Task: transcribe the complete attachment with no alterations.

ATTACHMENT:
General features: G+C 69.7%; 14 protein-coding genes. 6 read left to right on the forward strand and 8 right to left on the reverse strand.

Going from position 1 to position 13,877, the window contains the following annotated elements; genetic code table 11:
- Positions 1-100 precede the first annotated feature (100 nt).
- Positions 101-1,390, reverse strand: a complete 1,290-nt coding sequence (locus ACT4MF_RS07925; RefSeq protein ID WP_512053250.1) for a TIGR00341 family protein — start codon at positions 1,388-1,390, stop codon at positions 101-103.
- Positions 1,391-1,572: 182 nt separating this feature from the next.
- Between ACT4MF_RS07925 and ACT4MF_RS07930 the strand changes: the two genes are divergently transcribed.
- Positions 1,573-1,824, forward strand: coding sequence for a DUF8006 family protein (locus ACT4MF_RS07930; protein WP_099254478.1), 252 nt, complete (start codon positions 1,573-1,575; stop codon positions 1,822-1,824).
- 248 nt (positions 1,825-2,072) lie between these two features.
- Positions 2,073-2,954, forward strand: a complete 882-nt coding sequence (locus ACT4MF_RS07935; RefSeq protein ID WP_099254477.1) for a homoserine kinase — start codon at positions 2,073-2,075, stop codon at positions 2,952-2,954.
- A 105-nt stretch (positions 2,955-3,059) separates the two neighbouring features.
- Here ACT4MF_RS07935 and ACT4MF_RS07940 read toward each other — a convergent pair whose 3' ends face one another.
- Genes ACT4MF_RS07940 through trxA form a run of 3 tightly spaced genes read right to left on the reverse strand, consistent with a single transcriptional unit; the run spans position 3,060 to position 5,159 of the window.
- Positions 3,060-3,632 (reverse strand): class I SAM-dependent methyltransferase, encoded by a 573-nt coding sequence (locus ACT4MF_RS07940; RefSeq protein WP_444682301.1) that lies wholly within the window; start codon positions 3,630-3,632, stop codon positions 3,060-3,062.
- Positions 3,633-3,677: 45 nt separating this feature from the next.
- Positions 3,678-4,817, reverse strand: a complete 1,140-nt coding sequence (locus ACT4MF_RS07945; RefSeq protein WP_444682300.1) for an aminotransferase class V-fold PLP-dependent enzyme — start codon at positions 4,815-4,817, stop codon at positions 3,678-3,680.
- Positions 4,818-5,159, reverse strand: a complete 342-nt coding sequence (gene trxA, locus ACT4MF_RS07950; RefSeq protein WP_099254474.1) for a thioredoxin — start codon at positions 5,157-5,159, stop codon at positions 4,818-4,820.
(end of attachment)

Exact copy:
General features: G+C 69.7%; 14 protein-coding genes. 6 read left to right on the forward strand and 8 right to left on the reverse strand.

Going from position 1 to position 13,877, the window contains the following annotated elements; genetic code table 11:
- Positions 1-100 precede the first annotated feature (100 nt).
- Positions 101-1,390, reverse strand: a complete 1,290-nt coding sequence (locus ACT4MF_RS07925; RefSeq protein ID WP_512053250.1) for a TIGR00341 family protein — start codon at positions 1,388-1,390, stop codon at positions 101-103.
- Positions 1,391-1,572: 182 nt separating this feature from the next.
- Between ACT4MF_RS07925 and ACT4MF_RS07930 the strand changes: the two genes are divergently transcribed.
- Positions 1,573-1,824, forward strand: coding sequence for a DUF8006 family protein (locus ACT4MF_RS07930; protein WP_099254478.1), 252 nt, complete (start codon positions 1,573-1,575; stop codon positions 1,822-1,824).
- 248 nt (positions 1,825-2,072) lie between these two features.
- Positions 2,073-2,954, forward strand: a complete 882-nt coding sequence (locus ACT4MF_RS07935; RefSeq protein ID WP_099254477.1) for a homoserine kinase — start codon at positions 2,073-2,075, stop codon at positions 2,952-2,954.
- A 105-nt stretch (positions 2,955-3,059) separates the two neighbouring features.
- Here ACT4MF_RS07935 and ACT4MF_RS07940 read toward each other — a convergent pair whose 3' ends face one another.
- Genes ACT4MF_RS07940 through trxA form a run of 3 tightly spaced genes read right to left on the reverse strand, consistent with a single transcriptional unit; the run spans position 3,060 to position 5,159 of the window.
- Positions 3,060-3,632 (reverse strand): class I SAM-dependent methyltransferase, encoded by a 573-nt coding sequence (locus ACT4MF_RS07940; RefSeq protein WP_444682301.1) that lies wholly within the window; start codon positions 3,630-3,632, stop codon positions 3,060-3,062.
- Positions 3,633-3,677: 45 nt separating this feature from the next.
- Positions 3,678-4,817, reverse strand: a complete 1,140-nt coding sequence (locus ACT4MF_RS07945; RefSeq protein WP_444682300.1) for an aminotransferase class V-fold PLP-dependent enzyme — start codon at positions 4,815-4,817, stop codon at positions 3,678-3,680.
- Positions 4,818-5,159, reverse strand: a complete 342-nt coding sequence (gene trxA, locus ACT4MF_RS07950; RefSeq protein WP_099254474.1) for a thioredoxin — start codon at positions 5,157-5,159, stop codon at positions 4,818-4,820.